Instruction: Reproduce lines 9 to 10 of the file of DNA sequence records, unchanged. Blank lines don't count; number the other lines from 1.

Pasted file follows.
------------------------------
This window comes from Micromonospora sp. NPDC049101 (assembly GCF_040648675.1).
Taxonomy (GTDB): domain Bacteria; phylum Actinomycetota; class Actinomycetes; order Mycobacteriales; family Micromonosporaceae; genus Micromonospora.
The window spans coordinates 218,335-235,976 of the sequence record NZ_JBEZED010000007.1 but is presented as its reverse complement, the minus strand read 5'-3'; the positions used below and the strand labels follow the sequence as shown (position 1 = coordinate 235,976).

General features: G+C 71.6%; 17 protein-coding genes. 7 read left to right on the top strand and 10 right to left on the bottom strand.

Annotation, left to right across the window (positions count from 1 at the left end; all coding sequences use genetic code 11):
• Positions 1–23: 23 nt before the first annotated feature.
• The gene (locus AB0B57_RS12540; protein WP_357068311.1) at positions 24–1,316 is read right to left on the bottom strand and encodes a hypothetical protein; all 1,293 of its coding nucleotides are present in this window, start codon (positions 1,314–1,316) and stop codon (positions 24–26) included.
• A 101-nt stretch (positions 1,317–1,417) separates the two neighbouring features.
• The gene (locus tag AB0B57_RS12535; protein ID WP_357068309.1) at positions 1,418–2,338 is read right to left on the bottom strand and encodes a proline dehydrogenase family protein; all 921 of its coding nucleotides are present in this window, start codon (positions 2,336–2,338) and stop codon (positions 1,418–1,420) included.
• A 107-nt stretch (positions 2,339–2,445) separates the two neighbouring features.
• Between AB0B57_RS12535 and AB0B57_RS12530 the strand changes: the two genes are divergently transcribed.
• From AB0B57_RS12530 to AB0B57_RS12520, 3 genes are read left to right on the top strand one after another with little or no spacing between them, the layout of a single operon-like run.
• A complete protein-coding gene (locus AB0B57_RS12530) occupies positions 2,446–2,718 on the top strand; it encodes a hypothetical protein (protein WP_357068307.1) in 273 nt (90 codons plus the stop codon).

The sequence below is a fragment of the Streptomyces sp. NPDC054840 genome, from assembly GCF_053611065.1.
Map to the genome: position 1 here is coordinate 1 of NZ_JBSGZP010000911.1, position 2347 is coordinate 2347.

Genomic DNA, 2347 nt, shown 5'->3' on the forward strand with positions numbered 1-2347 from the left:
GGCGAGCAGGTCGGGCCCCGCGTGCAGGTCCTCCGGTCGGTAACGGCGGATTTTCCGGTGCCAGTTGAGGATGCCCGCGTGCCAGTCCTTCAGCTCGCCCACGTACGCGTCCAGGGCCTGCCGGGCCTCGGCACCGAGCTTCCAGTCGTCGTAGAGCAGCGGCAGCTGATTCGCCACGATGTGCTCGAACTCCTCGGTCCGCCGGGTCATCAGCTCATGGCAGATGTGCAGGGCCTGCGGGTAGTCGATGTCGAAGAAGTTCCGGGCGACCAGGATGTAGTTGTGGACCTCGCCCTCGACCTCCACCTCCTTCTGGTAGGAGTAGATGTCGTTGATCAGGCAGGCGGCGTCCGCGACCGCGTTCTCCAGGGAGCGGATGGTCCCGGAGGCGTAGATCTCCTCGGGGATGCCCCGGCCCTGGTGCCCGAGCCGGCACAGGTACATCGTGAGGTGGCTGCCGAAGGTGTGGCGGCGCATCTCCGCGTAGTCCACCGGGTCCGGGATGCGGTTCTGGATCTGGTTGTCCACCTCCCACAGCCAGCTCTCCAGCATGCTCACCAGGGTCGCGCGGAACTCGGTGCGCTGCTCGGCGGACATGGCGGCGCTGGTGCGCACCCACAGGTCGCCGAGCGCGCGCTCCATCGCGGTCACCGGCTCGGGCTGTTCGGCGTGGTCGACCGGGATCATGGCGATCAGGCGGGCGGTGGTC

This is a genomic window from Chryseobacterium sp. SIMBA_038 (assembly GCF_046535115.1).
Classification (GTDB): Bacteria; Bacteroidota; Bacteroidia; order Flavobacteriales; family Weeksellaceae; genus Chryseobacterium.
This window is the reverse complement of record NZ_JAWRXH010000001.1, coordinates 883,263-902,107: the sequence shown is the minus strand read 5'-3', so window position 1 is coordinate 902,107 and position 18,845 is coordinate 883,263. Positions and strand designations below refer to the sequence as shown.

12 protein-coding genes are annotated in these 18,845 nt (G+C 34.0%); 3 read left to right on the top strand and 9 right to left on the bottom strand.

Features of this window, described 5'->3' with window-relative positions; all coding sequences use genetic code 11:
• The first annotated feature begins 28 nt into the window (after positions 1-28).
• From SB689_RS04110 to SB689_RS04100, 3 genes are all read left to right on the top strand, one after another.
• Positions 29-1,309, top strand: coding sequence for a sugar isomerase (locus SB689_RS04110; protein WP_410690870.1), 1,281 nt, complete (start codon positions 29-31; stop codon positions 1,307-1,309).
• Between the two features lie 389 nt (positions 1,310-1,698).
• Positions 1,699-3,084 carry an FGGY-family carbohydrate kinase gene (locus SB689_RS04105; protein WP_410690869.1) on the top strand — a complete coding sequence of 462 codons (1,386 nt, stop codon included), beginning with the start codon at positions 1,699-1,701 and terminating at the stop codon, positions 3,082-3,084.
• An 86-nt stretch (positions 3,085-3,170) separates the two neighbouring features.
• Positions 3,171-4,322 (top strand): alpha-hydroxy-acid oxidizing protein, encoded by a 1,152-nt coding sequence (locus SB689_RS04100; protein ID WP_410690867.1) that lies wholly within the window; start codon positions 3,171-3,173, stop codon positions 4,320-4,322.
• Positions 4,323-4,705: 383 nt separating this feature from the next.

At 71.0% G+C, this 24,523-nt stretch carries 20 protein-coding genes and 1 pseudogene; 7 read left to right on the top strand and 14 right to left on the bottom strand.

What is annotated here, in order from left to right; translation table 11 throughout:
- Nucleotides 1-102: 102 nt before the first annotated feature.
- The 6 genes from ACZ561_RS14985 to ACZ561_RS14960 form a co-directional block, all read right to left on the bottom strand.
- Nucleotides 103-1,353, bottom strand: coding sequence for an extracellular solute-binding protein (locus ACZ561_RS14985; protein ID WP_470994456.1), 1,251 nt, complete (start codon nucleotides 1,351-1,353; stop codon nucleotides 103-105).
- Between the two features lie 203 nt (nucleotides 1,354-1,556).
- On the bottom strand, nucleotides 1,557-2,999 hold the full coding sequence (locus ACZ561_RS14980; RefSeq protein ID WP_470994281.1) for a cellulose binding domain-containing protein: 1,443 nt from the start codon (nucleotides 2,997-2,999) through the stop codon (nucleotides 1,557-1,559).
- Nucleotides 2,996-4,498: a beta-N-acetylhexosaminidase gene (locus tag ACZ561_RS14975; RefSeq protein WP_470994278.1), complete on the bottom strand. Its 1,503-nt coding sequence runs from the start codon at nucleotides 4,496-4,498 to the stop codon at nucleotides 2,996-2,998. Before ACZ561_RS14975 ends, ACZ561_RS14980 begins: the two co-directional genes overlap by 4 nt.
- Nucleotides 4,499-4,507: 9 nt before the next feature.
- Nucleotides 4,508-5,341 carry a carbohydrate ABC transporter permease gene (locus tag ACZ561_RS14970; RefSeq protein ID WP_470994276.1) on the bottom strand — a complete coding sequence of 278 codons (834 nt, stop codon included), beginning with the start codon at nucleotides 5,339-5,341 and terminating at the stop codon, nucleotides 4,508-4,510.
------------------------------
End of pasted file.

• The gene (locus tag AB0B57_RS12535; protein ID WP_357068309.1) at positions 1,418–2,338 is read right to left on the bottom strand and encodes a proline dehydrogenase family protein; all 921 of its coding nucleotides are present in this window, start codon (positions 2,336–2,338) and stop codon (positions 1,418–1,420) included.
• A 107-nt stretch (positions 2,339–2,445) separates the two neighbouring features.